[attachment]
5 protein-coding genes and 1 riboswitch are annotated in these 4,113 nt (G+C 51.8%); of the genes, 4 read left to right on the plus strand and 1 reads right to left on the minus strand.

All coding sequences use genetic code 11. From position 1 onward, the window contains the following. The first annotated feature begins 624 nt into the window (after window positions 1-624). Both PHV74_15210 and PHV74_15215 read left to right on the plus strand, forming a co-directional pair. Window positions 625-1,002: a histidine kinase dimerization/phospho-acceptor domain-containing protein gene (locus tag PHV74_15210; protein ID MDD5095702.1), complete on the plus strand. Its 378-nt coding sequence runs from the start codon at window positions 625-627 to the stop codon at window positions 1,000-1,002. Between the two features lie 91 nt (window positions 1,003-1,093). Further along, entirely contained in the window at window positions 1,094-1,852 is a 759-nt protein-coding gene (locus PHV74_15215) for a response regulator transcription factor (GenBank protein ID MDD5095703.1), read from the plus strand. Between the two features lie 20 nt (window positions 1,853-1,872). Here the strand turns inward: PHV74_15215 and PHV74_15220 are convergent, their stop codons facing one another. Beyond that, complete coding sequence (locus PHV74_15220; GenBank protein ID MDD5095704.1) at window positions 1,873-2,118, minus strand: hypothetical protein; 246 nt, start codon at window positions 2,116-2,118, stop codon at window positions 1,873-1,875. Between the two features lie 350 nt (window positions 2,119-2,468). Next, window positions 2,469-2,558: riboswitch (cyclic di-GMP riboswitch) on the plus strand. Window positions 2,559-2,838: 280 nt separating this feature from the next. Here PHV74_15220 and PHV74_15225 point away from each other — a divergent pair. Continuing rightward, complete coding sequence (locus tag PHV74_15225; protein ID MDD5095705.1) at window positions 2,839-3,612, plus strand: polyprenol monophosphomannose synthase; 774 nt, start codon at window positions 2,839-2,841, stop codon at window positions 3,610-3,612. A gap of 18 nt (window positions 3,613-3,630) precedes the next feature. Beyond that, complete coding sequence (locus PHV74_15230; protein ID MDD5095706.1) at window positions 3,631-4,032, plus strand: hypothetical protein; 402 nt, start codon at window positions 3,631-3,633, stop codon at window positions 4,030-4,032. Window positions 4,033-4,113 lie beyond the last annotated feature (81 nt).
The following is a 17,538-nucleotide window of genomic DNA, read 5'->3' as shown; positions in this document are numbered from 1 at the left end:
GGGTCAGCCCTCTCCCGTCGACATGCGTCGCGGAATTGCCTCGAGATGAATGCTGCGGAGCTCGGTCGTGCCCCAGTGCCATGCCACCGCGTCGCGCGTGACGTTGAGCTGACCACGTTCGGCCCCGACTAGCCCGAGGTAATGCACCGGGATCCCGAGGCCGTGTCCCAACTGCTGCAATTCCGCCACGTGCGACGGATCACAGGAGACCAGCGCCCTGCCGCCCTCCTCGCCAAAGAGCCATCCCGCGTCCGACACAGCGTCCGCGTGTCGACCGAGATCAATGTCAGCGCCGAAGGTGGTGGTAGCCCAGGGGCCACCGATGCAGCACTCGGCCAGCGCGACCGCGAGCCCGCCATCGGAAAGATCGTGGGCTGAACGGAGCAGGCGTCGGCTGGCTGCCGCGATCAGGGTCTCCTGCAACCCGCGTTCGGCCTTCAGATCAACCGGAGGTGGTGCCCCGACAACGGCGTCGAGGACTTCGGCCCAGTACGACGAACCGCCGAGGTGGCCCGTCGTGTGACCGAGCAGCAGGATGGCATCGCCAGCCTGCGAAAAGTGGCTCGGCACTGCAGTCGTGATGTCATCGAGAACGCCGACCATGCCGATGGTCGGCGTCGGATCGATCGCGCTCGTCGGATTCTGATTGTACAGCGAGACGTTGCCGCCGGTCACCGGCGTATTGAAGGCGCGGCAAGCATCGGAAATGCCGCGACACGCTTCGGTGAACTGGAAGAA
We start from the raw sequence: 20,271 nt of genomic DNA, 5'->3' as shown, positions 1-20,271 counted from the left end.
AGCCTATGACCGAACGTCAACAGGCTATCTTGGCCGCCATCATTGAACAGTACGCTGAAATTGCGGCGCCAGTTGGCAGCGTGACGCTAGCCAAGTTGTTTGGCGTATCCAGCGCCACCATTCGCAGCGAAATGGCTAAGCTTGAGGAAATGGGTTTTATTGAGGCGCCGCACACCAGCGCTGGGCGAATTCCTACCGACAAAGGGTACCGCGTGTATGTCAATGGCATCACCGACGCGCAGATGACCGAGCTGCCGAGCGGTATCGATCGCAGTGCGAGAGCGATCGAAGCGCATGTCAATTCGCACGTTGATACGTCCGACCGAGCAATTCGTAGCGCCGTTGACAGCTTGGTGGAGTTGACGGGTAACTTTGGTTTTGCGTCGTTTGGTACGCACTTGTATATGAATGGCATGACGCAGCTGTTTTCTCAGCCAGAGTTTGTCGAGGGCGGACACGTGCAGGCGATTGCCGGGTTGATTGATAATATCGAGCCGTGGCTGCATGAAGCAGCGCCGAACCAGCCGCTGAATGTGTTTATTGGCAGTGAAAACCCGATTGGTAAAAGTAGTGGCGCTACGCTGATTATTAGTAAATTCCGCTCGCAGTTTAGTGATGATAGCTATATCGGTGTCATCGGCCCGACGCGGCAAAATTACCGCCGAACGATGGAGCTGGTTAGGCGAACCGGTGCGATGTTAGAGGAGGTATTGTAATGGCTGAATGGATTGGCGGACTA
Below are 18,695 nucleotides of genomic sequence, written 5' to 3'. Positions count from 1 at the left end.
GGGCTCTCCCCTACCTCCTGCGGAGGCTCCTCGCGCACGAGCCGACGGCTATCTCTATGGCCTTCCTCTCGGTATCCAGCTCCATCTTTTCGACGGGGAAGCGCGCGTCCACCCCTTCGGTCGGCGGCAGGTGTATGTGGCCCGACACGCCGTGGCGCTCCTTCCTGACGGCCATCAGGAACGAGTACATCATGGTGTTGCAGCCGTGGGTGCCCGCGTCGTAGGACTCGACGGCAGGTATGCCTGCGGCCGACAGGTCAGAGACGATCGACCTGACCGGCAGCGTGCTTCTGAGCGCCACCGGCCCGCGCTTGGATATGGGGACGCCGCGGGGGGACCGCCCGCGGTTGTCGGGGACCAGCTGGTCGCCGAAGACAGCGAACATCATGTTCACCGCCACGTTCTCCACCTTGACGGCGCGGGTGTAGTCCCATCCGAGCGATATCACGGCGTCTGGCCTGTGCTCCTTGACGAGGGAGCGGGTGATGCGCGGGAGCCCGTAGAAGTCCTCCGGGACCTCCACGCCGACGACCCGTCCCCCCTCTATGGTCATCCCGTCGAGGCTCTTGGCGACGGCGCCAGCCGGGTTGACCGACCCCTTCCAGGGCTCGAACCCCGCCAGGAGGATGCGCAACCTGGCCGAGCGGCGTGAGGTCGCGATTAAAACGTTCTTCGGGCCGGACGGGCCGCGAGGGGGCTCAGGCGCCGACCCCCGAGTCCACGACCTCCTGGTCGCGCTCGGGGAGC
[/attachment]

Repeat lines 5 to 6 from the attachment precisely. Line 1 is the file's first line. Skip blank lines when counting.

We start from the raw sequence: 20,271 nt of genomic DNA, 5'->3' as shown, positions 1-20,271 counted from the left end.
AGCCTATGACCGAACGTCAACAGGCTATCTTGGCCGCCATCATTGAACAGTACGCTGAAATTGCGGCGCCAGTTGGCAGCGTGACGCTAGCCAAGTTGTTTGGCGTATCCAGCGCCACCATTCGCAGCGAAATGGCTAAGCTTGAGGAAATGGGTTTTATTGAGGCGCCGCACACCAGCGCTGGGCGAATTCCTACCGACAAAGGGTACCGCGTGTATGTCAATGGCATCACCGACGCGCAGATGACCGAGCTGCCGAGCGGTATCGATCGCAGTGCGAGAGCGATCGAAGCGCATGTCAATTCGCACGTTGATACGTCCGACCGAGCAATTCGTAGCGCCGTTGACAGCTTGGTGGAGTTGACGGGTAACTTTGGTTTTGCGTCGTTTGGTACGCACTTGTATATGAATGGCATGACGCAGCTGTTTTCTCAGCCAGAGTTTGTCGAGGGCGGACACGTGCAGGCGATTGCCGGGTTGATTGATAATATCGAGCCGTGGCTGCATGAAGCAGCGCCGAACCAGCCGCTGAATGTGTTTATTGGCAGTGAAAACCCGATTGGTAAAAGTAGTGGCGCTACGCTGATTATTAGTAAATTCCGCTCGCAGTTTAGTGATGATAGCTATATCGGTGTCATCGGCCCGACGCGGCAAAATTACCGCCGAACGATGGAGCTGGTTAGGCGAACCGGTGCGATGTTAGAGGAGGTATTGTAATGGCTGAATGGATTGGCGGACTA